1907 - 2005
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Jori (Marjorie) Smith was born in 1907 and grew up in Montréal. At the age of fifteen she began her art studies at the Art Association of Montreal under Randolph Hewton. She continued her studies at the École des Beaux-Arts, where she won numerous prizes, and later studied under Edwin Holgate. A painter, watercolourist, draughtswoman and muralist, best known for her portraits
In 1930 she made her first painting trip to the Charlevoix region with her husband, Jean Palardy, a painter and film-maker. After many return visits, they eventually bought their own summer house in Petite-Rivière-Saint-François. As a result of travelling with and assisting ethnographer Marius Barbeau, Smith became immersed in the culture of the rural community. At this time she also became friends with Jean Paul Lemieux, Marian Scott and John Lyman, as well as Goodridge Roberts and Alfred Pellan.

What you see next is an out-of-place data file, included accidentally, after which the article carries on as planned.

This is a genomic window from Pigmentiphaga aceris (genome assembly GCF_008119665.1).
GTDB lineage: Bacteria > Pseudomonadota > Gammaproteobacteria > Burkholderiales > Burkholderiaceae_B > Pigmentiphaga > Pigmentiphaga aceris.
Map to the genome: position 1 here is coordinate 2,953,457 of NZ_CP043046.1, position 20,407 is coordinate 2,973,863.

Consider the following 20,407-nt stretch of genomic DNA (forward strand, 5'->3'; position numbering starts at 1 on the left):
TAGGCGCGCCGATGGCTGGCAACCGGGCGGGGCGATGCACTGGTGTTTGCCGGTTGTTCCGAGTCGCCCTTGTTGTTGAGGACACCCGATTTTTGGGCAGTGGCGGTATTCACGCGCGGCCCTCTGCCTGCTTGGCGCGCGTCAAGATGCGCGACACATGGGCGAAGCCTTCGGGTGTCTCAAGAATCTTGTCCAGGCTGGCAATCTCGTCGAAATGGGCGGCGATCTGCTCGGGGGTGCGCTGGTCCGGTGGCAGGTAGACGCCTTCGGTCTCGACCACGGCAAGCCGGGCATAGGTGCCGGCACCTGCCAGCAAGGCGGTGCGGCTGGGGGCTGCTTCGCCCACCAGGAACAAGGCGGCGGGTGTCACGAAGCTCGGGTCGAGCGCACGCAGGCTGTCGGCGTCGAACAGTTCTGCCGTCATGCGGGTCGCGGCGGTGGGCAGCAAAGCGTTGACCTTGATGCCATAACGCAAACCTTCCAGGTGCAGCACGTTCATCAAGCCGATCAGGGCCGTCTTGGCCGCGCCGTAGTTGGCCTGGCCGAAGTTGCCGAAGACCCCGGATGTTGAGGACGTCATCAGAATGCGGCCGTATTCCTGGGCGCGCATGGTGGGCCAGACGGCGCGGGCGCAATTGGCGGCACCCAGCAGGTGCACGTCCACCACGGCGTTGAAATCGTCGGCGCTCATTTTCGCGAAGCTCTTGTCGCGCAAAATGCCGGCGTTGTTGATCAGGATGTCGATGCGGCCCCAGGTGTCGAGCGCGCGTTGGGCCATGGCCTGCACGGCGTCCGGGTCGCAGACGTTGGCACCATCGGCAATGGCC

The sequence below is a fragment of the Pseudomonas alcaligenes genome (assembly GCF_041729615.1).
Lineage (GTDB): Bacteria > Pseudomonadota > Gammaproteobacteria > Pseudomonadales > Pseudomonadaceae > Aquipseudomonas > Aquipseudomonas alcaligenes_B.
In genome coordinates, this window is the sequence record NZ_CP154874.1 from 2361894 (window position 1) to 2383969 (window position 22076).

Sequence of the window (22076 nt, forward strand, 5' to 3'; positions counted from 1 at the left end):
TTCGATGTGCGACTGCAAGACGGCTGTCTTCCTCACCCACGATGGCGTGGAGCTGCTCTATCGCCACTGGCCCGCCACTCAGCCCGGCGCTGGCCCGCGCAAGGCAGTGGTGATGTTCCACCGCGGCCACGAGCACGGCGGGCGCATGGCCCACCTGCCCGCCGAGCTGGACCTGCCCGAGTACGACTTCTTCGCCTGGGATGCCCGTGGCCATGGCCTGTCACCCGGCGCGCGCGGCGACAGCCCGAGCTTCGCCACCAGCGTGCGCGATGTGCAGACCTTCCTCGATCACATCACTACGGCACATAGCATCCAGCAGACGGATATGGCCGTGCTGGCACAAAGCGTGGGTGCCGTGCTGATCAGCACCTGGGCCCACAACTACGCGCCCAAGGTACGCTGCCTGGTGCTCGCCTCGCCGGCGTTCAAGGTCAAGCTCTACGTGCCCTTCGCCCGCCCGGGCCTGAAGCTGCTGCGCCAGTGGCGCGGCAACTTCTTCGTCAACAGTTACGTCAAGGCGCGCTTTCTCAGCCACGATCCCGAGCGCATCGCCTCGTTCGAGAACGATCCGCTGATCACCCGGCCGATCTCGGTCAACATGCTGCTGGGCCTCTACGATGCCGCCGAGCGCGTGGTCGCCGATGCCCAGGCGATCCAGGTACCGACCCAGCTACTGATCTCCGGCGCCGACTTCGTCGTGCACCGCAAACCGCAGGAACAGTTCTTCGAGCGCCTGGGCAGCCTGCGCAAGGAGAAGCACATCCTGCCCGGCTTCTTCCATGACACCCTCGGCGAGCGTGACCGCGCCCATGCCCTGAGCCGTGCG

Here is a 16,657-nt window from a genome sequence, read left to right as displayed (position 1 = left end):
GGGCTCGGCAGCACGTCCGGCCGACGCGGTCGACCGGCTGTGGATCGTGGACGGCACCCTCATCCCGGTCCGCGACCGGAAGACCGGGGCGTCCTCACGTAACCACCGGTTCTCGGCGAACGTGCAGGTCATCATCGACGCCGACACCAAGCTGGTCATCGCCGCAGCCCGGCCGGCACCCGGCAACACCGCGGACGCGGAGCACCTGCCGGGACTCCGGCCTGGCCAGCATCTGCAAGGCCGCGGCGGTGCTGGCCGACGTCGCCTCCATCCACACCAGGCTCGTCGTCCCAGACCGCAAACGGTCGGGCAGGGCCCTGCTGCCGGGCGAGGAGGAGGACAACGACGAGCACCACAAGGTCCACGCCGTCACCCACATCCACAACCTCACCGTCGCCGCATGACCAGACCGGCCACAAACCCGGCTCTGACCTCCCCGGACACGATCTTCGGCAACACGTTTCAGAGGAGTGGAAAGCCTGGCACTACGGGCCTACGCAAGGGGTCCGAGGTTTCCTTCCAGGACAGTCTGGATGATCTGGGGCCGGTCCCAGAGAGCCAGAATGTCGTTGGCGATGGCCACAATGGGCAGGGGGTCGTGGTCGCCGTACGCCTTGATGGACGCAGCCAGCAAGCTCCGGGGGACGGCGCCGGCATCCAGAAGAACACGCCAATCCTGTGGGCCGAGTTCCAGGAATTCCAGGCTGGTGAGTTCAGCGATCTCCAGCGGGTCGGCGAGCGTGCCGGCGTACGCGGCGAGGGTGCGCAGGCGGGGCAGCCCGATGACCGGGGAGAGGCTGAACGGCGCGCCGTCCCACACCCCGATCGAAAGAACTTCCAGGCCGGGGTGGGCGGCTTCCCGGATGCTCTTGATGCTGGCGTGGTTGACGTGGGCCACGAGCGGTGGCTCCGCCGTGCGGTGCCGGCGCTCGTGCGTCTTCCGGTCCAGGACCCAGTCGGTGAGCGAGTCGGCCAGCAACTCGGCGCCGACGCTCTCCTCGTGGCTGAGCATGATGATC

She made her first visit to Europe in 1934, traveling to France, Spain and England, where she took an interest in contemporary British artists. While traveling, she produced numerous landscapes in pen and ink, watercolour and oil. In 1937, she held her first solo exhibition at Toronto's Picture Loan Society. In 1938, she became the first female member of the Eastern Group of Painters. A founding member of the Contemporary Arts Society, her works were included in the exhibitions of the Art Association of Montreal.
Smith was awarded the Montreal Museum of Fine Arts' Jessie Dow Prize in 1955 and la Médaille de l'Assemblée Nationale du Québec in 2001. She was made a member of the Order of Canada in 2002. Her work is held in collections including the National Gallery of Canada, the Montreal Museum of Fine Arts, the Musée d'Art Contemporain de Montréal and the National Archives of Canada.